Consumer confidence continues to rise but businesses appear slightly more pessimistic - according to the latest Economic Pulse from Bank of Ireland.
Sentiment among businesses softened in the month, according to the study, with thinner order books likely to lead to muted activity and hiring.
Companies appear to be concerned by the impact of Brexit and the weaker pound - though some also expect that to translate to lower import prices in the near future.
However, consumers are in much more positive mood - with three in five now expect the general economic condition to improve over the next year.
"We've seen a divergence open up over the past couple of months between consumer and business confidence with households generally more positive," said Bank of Ireland Chief Economist Loretta O'Sullivan.
"They look to have batted off the impact of Trump and Brexit and are more positive about the economy in general, the outlook for unemployment, taking comfort from the fact that the domestic economy is growing, and is creating jobs."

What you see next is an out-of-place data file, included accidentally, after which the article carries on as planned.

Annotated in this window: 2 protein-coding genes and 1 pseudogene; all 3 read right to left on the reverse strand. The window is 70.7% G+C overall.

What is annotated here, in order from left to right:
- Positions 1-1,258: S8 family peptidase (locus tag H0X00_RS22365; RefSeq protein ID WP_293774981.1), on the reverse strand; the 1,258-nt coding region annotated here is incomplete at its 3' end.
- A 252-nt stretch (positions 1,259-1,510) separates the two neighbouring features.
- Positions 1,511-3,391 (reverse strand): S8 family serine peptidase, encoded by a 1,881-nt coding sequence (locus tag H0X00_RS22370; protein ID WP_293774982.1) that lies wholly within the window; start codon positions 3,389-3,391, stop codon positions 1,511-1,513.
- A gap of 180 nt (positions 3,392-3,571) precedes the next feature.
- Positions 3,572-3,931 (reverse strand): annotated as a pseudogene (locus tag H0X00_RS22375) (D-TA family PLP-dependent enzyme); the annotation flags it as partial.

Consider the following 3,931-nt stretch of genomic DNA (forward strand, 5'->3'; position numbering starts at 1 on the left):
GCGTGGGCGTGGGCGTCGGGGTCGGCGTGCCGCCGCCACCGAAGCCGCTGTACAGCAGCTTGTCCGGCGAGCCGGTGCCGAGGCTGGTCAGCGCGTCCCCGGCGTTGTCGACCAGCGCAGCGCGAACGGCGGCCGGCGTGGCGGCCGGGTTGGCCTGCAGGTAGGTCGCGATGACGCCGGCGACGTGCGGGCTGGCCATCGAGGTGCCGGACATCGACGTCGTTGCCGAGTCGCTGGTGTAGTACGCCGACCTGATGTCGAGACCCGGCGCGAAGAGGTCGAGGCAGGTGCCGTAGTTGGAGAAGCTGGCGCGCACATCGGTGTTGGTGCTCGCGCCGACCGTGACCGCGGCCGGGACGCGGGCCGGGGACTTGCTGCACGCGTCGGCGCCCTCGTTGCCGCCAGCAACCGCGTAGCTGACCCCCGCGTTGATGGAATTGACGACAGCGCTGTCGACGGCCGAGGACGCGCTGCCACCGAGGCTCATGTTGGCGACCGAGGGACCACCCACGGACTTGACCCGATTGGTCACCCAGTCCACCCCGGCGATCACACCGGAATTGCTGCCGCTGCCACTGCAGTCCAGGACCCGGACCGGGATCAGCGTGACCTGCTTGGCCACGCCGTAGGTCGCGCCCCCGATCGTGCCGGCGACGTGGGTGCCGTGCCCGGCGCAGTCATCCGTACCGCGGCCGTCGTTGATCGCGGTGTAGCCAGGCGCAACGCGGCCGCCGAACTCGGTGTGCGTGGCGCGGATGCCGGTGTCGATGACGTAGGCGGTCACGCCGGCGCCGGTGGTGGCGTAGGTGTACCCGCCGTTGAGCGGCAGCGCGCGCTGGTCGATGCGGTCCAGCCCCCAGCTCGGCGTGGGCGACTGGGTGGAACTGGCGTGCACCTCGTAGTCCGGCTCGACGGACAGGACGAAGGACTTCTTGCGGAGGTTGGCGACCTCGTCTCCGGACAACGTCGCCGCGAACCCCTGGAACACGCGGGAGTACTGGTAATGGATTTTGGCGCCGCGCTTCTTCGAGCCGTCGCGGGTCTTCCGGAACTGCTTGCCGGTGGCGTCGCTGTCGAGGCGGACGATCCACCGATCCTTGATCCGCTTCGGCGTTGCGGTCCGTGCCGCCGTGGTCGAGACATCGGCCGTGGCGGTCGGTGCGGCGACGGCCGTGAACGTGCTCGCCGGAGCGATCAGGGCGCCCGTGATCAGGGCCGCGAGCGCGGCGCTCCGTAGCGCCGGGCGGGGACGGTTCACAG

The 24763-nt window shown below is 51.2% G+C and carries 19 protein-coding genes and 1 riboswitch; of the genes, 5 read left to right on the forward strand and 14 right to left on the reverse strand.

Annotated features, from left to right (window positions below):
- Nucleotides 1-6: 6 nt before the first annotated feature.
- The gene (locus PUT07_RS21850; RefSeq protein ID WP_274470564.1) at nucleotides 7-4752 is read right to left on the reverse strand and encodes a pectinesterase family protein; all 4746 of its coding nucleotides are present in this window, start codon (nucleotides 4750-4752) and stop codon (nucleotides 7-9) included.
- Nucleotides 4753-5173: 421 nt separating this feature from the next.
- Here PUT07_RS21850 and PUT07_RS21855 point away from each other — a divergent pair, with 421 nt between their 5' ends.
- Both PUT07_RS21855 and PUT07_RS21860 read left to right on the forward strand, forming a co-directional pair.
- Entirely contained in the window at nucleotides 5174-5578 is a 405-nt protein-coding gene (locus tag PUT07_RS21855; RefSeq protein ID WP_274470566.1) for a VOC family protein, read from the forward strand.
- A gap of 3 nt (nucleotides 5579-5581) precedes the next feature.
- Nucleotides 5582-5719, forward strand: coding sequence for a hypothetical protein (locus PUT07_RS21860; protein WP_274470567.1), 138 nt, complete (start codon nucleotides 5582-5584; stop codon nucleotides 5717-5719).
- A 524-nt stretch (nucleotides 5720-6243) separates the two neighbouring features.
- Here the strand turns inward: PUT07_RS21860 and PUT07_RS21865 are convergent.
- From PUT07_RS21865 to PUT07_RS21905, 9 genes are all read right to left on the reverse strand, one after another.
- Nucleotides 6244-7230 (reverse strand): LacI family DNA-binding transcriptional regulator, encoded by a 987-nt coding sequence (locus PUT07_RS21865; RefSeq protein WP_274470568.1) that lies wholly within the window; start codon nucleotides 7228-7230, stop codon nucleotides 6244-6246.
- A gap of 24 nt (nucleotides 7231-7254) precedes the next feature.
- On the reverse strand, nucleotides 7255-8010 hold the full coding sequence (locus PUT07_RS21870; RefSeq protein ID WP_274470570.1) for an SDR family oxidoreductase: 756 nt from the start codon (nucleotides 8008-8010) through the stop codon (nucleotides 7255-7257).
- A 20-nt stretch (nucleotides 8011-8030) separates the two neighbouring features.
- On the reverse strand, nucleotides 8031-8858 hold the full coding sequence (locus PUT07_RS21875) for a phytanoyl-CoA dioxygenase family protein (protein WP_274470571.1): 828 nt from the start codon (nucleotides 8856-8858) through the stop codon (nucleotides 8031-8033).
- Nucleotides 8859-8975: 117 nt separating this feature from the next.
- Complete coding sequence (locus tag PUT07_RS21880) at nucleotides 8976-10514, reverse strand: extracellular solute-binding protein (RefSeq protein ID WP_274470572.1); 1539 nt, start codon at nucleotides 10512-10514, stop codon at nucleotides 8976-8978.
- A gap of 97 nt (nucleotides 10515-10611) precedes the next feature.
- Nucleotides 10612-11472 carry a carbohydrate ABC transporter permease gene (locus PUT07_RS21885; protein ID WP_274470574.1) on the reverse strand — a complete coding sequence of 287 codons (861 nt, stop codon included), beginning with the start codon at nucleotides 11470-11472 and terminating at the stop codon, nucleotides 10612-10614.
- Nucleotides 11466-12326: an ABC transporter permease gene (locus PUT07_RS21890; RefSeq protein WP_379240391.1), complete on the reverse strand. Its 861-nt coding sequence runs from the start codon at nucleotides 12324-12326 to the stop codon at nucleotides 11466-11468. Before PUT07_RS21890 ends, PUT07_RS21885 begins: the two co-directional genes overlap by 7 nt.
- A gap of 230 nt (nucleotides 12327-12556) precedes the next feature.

That confidence is filtering through to the real economy, too, with 40% of people considering it a good time to make a big ticket purchase.
"If we look at the data that's come through in terms of retail sales, we are seeing solid consumer spending," Ms O'Sullivan said.
"What is underpinning people's forecasts for the Irish economy is a continuation of consumer spending, as well as an improvement in the residential construction side and commercial construction side.
However, sentiment has dipped amongst businesses - which Ms O'Sullivan says displays a more cautious outlook amongst companies.
"[It is] reflecting the fact, over the past couple of weeks in particular, that we've seen some signs of softening activity in the UK," she said. "The pound is down, which is reinforcing the message that there are clouds on the horizon and firms are very cognisant of these."
Businesses appear to be anticipating a muted period in terms of activity and hiring, which sits somewhat at odds with the 50% of consumers who are expecting unemployment to fall further in the coming months.
Ms O'Sullivan suggests that this divergence is coming as a result of businesses seeing the first-hand impact of Brexit - which consumers have so far been largely shielded from.
"I think it's the case that businesses are probably more on the ground, and they're at the forefront in terms of these effects," she said. "Particularly on the sterling - it's straight up an impact on margins."